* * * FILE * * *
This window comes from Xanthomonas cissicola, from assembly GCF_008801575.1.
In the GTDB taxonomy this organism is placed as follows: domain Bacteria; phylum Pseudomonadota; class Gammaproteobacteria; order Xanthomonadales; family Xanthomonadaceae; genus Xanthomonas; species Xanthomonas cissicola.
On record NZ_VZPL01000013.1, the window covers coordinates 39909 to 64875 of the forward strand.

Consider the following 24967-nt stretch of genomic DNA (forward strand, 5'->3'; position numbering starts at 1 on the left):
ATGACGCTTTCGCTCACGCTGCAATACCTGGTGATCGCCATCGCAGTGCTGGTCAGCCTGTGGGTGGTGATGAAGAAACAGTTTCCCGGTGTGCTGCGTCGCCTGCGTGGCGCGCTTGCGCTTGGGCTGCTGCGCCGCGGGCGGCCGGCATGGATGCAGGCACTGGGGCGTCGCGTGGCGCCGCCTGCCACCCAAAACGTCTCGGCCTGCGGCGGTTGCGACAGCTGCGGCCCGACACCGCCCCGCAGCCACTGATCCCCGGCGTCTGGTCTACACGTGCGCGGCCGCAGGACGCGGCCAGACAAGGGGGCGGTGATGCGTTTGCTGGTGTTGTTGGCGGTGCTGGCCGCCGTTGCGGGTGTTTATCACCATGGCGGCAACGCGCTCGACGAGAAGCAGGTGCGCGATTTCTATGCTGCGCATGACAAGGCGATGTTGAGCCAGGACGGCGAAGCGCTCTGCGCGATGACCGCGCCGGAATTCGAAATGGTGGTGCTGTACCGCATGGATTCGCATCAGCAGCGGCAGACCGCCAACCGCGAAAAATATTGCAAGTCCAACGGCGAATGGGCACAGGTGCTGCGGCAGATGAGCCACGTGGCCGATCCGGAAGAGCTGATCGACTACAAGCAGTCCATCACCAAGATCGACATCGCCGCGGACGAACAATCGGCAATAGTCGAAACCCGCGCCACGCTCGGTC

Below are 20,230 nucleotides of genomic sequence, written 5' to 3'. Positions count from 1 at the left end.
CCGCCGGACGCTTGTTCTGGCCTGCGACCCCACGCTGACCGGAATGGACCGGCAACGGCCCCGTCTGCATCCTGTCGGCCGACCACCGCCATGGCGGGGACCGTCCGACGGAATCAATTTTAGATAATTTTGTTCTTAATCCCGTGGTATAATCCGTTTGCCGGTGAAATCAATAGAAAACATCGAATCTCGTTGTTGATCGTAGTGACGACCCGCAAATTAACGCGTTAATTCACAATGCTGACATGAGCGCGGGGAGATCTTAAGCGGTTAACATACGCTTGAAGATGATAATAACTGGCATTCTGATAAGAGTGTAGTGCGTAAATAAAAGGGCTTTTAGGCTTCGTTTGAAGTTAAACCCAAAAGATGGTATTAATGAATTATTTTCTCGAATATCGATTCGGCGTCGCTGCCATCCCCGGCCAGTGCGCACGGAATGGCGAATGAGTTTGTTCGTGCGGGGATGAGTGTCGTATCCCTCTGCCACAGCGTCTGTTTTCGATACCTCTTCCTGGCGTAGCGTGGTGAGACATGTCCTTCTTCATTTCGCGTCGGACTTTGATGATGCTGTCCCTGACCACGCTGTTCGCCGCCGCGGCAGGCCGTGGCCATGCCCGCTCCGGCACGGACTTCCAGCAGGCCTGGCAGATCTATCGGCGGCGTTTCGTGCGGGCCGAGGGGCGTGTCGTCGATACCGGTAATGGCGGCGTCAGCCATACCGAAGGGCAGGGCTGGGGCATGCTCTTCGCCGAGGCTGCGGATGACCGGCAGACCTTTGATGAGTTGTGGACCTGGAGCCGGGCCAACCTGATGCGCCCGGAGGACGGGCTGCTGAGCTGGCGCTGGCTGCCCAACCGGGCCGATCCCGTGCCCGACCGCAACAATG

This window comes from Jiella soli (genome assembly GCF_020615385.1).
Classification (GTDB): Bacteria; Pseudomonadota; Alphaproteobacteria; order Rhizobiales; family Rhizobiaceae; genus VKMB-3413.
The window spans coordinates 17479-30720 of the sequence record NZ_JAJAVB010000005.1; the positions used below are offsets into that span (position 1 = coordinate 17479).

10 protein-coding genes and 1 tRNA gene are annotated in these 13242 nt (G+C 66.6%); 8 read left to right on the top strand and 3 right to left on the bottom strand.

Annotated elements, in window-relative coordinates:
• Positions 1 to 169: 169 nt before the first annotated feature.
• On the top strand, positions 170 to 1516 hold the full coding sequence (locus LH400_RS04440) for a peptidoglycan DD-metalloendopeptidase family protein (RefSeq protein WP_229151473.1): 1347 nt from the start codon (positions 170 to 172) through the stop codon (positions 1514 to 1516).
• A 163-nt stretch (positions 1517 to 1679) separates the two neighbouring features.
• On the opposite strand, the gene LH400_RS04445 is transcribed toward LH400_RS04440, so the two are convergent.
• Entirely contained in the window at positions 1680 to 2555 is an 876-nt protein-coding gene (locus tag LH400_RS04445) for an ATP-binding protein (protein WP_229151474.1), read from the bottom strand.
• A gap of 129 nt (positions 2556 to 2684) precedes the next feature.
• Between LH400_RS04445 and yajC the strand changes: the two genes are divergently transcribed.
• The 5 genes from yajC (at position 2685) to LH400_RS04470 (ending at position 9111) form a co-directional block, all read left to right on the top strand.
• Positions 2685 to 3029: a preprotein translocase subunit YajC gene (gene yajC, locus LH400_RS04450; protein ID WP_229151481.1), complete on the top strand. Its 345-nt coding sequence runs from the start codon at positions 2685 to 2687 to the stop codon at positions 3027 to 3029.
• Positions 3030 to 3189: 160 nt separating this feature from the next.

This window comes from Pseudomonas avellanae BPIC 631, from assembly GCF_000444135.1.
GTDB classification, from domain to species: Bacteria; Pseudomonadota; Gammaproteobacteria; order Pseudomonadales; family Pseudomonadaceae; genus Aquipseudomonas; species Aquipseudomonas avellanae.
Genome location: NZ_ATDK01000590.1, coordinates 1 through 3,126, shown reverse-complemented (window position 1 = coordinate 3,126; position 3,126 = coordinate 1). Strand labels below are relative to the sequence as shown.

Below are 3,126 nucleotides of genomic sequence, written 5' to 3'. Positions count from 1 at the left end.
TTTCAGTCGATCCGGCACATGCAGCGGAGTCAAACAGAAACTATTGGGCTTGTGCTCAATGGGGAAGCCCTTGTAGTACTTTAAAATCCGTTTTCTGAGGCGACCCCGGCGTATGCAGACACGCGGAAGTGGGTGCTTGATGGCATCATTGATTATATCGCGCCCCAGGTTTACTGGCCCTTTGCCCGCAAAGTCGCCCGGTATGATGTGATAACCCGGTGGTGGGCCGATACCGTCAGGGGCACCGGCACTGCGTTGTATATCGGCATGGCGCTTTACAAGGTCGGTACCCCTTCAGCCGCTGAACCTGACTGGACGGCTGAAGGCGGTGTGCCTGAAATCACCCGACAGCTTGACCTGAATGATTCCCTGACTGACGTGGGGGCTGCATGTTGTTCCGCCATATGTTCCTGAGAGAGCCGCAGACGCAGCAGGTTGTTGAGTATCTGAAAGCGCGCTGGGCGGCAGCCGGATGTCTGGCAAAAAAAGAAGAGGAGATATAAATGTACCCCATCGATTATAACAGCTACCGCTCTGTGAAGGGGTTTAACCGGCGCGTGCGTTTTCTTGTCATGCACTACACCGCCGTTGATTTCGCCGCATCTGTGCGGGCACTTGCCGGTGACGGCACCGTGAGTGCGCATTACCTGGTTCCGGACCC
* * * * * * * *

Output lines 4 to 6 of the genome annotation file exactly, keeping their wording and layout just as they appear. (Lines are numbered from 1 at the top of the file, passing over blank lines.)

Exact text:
Consider the following 24967-nt stretch of genomic DNA (forward strand, 5'->3'; position numbering starts at 1 on the left):
ATGACGCTTTCGCTCACGCTGCAATACCTGGTGATCGCCATCGCAGTGCTGGTCAGCCTGTGGGTGGTGATGAAGAAACAGTTTCCCGGTGTGCTGCGTCGCCTGCGTGGCGCGCTTGCGCTTGGGCTGCTGCGCCGCGGGCGGCCGGCATGGATGCAGGCACTGGGGCGTCGCGTGGCGCCGCCTGCCACCCAAAACGTCTCGGCCTGCGGCGGTTGCGACAGCTGCGGCCCGACACCGCCCCGCAGCCACTGATCCCCGGCGTCTGGTCTACACGTGCGCGGCCGCAGGACGCGGCCAGACAAGGGGGCGGTGATGCGTTTGCTGGTGTTGTTGGCGGTGCTGGCCGCCGTTGCGGGTGTTTATCACCATGGCGGCAACGCGCTCGACGAGAAGCAGGTGCGCGATTTCTATGCTGCGCATGACAAGGCGATGTTGAGCCAGGACGGCGAAGCGCTCTGCGCGATGACCGCGCCGGAATTCGAAATGGTGGTGCTGTACCGCATGGATTCGCATCAGCAGCGGCAGACCGCCAACCGCGAAAAATATTGCAAGTCCAACGGCGAATGGGCACAGGTGCTGCGGCAGATGAGCCACGTGGCCGATCCGGAAGAGCTGATCGACTACAAGCAGTCCATCACCAAGATCGACATCGCCGCGGACGAACAATCGGCAATAGTCGAAACCCGCGCCACGCTCGGTC

Below are 20,230 nucleotides of genomic sequence, written 5' to 3'. Positions count from 1 at the left end.